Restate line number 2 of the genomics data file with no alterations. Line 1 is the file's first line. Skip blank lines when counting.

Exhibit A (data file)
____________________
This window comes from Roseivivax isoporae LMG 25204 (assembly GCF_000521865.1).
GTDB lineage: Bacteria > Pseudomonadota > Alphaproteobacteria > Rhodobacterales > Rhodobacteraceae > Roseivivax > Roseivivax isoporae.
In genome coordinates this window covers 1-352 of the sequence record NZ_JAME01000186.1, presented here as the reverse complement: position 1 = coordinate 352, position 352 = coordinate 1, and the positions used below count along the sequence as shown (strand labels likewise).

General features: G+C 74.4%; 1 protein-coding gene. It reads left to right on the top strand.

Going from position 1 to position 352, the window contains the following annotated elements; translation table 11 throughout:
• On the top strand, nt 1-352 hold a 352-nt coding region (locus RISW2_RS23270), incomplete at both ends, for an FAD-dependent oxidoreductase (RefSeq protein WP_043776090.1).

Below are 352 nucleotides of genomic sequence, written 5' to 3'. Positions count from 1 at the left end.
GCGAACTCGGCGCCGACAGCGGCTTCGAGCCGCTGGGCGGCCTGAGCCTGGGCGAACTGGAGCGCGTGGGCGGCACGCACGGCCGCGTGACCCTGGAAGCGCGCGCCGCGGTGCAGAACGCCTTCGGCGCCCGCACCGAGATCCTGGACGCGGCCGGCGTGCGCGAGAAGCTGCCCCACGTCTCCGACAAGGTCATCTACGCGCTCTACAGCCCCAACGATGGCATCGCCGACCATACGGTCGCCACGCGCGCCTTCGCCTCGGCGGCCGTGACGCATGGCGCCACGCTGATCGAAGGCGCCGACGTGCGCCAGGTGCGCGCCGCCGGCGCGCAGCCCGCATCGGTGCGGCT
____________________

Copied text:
GTDB lineage: Bacteria > Pseudomonadota > Alphaproteobacteria > Rhodobacterales > Rhodobacteraceae > Roseivivax > Roseivivax isoporae.